Beyond the virus

Yesterday, we highlighted some of the potential psychological impacts of the fallout from the COVID-19 pandemic, and of mandated restrictions designed to prevent a spike in cases, which could overwhelm our country’s health care system.

With so many moving parts to the pandemic’s response worldwide, it can be easy to underestimate pressing societal problems, which existed prior to our current state of lockdown, that could now encounter a perfect storm of conditions, in which to mushroom into unintended outcomes.

Alcoholism is an underrated, though pervasive, social ill in our country.

While the ordered closure of liquor stores was little more than an unhappy circumstance for most drinkers, a sudden withdrawal for those who are alcoholics could prove dangerous for the addict and for those he or she lives with.

If alcohol is withdrawn suddenly, the brain is like “an accelerated vehicle that has lost its brakes”, according to Harvard Health, with the most dangerous form of alcohol withdrawal — delirium tremens — causing potentially dramatic or unpredictable heart rate and blood pressure changes that can result in heart attack, stroke or death.

Alcohol withdrawal symptoms can occur as early as two hours after your last drink, and symptoms will typically peak within the first 24 to 48 hours upon cessation.

Symptoms of alcohol withdrawal typically improve within five days, though a small number of patients may have prolonged symptoms, lasting weeks.

Attorney General Carl Bethel has advised that liquor stores will remain closed through the country’s curfew period, which he said could be extended for another 30 days.

Given the potentially adverse physical and mental effects of alcohol withdrawal in addicts throughout the country, public health officials should include in their communiqués information on the signs, symptoms and recommended courses of action for sufferers, so as to raise awareness and let sufferers know that medical help should be sought.

Another well-known feature of both alcoholism and alcohol withdrawal is aggression, which coincides, generally, with the alarm being raised by activists about an increased risk of domestic violence now that couples are ordered confined to their homes.

When the home is not a safe place, being forced to remain there, being ordered not to go to another person’s home, or being ordered not to have others come to your home, can have devastating effects.

Social distancing is necessary to slow the spread of COVID-19, but it can, invariably, put vulnerable segments of our population that much more at risk.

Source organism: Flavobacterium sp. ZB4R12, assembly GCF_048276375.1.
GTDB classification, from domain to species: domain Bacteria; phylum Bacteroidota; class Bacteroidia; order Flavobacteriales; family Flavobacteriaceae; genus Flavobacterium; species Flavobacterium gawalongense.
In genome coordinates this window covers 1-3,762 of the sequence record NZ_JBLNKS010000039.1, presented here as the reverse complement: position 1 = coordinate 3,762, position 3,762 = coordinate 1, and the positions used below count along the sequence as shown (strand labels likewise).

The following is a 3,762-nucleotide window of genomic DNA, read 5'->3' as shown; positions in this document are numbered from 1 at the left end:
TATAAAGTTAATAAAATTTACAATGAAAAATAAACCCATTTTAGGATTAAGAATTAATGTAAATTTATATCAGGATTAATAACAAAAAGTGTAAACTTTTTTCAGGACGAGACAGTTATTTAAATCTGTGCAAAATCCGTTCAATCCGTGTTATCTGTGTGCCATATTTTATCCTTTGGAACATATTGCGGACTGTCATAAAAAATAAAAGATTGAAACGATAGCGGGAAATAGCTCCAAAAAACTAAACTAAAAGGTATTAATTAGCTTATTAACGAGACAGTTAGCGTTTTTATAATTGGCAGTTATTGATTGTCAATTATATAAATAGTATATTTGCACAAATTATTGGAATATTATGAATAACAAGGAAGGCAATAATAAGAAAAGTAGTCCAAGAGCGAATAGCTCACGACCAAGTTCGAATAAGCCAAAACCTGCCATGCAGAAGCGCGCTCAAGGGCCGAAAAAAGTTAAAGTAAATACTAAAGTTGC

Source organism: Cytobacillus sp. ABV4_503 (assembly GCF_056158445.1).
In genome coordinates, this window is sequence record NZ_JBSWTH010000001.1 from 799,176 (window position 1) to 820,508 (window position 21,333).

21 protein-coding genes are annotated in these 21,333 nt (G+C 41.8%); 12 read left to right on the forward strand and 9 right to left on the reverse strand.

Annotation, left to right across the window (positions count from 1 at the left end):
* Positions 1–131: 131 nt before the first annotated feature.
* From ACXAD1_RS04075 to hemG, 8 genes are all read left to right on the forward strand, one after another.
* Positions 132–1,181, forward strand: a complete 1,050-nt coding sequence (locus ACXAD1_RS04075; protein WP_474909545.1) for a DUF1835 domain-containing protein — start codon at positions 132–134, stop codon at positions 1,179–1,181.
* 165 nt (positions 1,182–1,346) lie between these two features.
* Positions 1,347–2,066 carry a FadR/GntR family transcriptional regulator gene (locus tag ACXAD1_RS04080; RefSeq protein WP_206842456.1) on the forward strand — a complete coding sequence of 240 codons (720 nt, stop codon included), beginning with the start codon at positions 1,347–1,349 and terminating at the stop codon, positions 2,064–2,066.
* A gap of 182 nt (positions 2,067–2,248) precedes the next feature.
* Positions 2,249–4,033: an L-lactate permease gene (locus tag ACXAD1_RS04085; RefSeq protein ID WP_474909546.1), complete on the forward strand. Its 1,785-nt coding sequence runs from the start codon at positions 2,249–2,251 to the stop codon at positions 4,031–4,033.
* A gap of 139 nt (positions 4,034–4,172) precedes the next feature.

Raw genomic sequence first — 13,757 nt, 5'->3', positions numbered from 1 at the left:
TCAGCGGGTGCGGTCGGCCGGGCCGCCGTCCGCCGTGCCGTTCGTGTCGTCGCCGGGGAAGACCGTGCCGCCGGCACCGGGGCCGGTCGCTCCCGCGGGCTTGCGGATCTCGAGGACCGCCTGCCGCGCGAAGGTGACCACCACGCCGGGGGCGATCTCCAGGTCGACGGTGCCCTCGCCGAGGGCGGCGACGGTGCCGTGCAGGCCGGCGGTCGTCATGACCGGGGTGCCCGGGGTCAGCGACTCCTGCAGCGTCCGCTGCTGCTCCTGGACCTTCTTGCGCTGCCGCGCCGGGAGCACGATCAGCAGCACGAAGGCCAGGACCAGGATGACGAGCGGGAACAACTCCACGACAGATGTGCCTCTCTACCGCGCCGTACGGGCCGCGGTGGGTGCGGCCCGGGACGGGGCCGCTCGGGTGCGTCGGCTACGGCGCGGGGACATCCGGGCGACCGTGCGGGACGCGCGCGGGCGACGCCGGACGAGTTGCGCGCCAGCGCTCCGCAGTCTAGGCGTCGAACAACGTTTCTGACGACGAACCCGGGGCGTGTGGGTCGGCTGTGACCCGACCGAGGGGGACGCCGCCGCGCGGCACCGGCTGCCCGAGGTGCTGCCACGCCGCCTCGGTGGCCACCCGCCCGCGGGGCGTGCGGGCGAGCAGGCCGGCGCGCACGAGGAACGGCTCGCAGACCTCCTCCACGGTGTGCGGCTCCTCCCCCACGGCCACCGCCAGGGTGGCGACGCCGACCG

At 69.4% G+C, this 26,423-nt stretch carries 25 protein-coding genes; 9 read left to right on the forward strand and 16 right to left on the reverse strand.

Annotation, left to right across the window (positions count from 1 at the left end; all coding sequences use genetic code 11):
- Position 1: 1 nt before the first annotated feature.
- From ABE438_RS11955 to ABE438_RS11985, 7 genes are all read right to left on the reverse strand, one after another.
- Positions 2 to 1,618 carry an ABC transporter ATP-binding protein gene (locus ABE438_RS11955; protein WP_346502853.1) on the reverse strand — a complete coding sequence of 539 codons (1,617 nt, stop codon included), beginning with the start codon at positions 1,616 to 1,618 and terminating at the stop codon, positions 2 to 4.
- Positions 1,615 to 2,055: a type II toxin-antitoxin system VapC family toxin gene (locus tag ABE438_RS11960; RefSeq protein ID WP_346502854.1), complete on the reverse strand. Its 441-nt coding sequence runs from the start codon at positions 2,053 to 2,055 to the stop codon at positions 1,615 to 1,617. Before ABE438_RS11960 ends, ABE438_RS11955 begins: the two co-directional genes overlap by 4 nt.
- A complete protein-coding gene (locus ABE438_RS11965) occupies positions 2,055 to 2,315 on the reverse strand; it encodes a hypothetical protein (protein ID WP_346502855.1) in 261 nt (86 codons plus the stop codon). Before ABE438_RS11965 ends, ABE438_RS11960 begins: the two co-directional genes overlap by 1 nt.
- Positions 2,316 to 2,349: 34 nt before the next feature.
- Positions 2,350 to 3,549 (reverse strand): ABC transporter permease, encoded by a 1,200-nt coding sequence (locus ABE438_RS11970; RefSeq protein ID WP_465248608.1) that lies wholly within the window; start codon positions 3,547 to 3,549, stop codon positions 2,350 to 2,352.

Police, social services and public health officials should address the public on this critical issue for women and children — the population groups most at risk for domestic violence — so that victims know what their options are for safe havens and protection under a 24-hour shelter order in place.

Vulnerabilities for the poor, elderly and handicapped, meantime, could also become exacerbated under current restrictions.

When public bus transportation was ordered to cease, it put scores of Bahamians and residents, who rely on this essential service, in a disadvantageous position, notwithstanding the understandable rationale for the move.

Speaking to reporters in defense of the order, Transport Minister Renward Wells said, “We have family members and those who would’ve taken the public transportation system normally, obviously, would be able to get assistance from family members and others who would be able to drive them to the requisite places that they would need to go.”

Unfortunately, Wells’ assumption about the “obvious” options of alternative transportation for public transit users does not gel with reality.

The reality is that for various reasons, including non-existent or dysfunctional family ties, many do not have easy access to safe and alternative means of transport to and from work and for their essential needs.

As such, those of lesser means and resources were immediately relegated to the back of the line in this key aspect of survival during the country’s emergency order period.

Beyond the virus, what must happen now more than ever before is, we must extend hands and heart to ensure that the vulnerable do not fall through the cracks during this pandemic response.

Life must and will go on after the COVID-19 pandemic, and we must not close our eyes and proverbial doors to the everyday social challenges that have not and cannot take a back seat to a pandemic.

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